The demand for dogs has soared during the pandemic, with Google searches for "buy a puppy" rising by 166 per cent.
However, those still hoping to acquire their very own pooch are being warned about fake online adverts.
Action Fraud, the UK's national reporting centre for fraud and cyber crime, said that there has been a 20 per cent rise in scams.
Criminals seeking to cash in on the lockdown-driven pet boom have raked in an estimated £2.6 million during the 2020/21 financial year.
People have lost money after responding to posts advertising dogs and puppies as well as cats and kittens on social media, online marketplaces and – even – pet-selling platforms.
In many cases, animal-lovers were encouraged to hand over funds as a deposit, after being presented cute pictures – only for no animal to be delivered.
Action Fraud say that criminals often used COVID-19 restrictions as their excuse for why no viewings could take place first.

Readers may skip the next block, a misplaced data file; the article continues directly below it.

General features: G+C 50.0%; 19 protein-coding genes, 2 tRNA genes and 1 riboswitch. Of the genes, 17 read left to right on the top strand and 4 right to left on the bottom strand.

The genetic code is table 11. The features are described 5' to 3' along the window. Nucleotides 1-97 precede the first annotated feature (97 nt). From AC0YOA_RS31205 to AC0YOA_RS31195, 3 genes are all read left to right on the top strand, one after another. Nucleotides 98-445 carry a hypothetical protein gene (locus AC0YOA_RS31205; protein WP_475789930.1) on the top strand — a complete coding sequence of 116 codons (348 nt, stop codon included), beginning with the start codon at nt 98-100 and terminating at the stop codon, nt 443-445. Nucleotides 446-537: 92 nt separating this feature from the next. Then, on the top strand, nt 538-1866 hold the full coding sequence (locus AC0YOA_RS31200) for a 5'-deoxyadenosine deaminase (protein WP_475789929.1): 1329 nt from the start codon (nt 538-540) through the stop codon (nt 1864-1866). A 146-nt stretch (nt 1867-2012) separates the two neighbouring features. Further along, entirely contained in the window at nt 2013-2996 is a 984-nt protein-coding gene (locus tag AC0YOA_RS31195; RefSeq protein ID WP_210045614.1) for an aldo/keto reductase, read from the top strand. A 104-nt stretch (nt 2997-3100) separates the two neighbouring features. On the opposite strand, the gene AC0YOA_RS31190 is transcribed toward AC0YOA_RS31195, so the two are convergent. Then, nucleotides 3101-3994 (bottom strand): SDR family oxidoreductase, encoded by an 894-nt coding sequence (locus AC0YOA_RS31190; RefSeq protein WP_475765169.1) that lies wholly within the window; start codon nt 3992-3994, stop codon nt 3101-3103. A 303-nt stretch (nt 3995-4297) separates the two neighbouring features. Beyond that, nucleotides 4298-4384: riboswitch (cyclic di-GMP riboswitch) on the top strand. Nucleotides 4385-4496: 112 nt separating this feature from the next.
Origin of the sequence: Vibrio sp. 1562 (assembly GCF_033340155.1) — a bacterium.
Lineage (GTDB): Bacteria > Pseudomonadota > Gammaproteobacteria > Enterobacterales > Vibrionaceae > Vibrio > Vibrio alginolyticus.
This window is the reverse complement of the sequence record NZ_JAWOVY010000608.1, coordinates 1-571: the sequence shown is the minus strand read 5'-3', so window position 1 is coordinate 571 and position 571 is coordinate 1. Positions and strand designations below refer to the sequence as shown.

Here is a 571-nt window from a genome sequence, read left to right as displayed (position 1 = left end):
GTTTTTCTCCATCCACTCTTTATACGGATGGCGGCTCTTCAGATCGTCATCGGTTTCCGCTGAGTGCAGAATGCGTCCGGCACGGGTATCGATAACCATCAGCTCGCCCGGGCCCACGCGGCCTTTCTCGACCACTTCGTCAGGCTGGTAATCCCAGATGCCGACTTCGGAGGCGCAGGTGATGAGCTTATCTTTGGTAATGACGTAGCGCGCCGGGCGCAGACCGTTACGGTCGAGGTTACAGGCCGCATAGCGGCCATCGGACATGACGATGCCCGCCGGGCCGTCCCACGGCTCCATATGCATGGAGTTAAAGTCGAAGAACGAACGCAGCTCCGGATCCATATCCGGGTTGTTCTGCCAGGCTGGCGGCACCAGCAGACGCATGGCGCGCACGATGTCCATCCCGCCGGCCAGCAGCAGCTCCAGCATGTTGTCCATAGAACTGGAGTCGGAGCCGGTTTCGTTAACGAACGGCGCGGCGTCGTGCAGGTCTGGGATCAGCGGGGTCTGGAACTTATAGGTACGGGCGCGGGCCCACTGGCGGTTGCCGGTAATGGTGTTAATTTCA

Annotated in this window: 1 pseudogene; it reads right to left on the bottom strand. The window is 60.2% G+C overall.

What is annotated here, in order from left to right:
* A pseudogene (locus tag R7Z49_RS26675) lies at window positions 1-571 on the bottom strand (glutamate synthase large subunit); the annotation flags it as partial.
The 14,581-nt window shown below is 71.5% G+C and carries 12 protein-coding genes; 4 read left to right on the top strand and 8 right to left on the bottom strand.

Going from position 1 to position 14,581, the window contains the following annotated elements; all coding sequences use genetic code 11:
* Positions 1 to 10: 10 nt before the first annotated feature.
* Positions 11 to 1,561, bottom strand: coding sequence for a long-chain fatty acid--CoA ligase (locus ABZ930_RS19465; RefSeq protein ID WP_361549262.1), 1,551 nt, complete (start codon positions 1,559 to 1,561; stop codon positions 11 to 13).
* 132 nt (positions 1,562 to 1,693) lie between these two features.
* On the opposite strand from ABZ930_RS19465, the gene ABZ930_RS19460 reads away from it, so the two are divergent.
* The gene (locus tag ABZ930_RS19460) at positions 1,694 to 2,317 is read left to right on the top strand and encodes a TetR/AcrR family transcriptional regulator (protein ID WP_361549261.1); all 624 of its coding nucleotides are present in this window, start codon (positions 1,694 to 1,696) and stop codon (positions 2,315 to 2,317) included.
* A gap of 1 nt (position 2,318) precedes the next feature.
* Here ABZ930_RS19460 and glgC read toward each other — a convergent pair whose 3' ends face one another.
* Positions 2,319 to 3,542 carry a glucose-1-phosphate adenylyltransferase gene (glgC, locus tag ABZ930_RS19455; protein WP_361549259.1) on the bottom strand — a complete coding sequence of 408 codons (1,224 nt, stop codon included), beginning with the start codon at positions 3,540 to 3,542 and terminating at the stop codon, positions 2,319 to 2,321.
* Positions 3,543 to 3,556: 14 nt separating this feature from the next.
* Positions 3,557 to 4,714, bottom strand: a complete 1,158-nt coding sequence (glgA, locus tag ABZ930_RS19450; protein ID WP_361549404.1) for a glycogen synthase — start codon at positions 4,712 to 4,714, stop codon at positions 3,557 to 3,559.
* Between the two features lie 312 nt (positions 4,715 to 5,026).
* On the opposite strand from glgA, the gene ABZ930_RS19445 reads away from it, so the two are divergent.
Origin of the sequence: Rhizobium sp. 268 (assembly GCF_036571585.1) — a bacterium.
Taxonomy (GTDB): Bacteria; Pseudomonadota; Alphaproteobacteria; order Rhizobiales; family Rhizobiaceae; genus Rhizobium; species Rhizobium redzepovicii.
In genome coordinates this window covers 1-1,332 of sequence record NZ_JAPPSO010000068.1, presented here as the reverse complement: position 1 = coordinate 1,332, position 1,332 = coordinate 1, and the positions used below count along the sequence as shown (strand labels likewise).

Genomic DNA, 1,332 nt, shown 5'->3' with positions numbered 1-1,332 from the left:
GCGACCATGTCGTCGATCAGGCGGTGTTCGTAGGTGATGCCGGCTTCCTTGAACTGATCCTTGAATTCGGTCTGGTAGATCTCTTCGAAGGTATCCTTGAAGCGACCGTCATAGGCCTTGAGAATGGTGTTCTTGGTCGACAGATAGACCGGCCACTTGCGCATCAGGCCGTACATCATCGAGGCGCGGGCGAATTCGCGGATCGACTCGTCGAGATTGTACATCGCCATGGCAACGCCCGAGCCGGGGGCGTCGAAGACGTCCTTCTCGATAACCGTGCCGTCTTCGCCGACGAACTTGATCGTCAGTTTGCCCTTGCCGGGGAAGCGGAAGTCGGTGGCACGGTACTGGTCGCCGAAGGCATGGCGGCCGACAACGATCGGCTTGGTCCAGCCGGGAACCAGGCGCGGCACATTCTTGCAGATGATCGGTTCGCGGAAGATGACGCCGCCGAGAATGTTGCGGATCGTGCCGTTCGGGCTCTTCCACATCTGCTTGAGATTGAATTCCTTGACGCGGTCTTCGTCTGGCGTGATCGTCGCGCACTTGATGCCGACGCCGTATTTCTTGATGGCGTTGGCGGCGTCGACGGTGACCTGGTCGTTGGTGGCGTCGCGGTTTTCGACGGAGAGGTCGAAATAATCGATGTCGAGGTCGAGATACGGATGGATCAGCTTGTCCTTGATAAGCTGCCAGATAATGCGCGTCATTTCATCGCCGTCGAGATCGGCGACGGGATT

After paying the deposit, some have then been asked to fork out for other costs, like insurance, vaccinations and delivery.
The organisation also found that just over a quarter of those who fell victim to the scams were between 20 and 29 years old, with 74 per cent aged 20 to 49 years old.
The vast majority – 71 per cent – had been trying to purchase a dog or puppy, with 20 per cent hoping to welcome a cat or kitten into their home.
Pauline Smith, Director of Action Fraud, said: “Criminals have, and will continue to use, the coronavirus pandemic as an opportunity to scam unsuspecting victims."
She added: “We would always recommend that you view the animal in person before paying any money. If you cannot see the animal in person, ask for a video call."
Other advice from Action Fraud when purchasing a pet over the internet includes doing your research, as well as trusting your instincts.
They also advise being careful about which payment method you use – opting for credit card or services like PayPal over bank transfer, as this will make it easier to recover money if something goes wrong.
A report released in March revealed that 3.2 million households had acquired new pets during the pandemic.
According to the Pet Food Manufacturers' Association, more than half of new owners were aged 16 to 34 years old.
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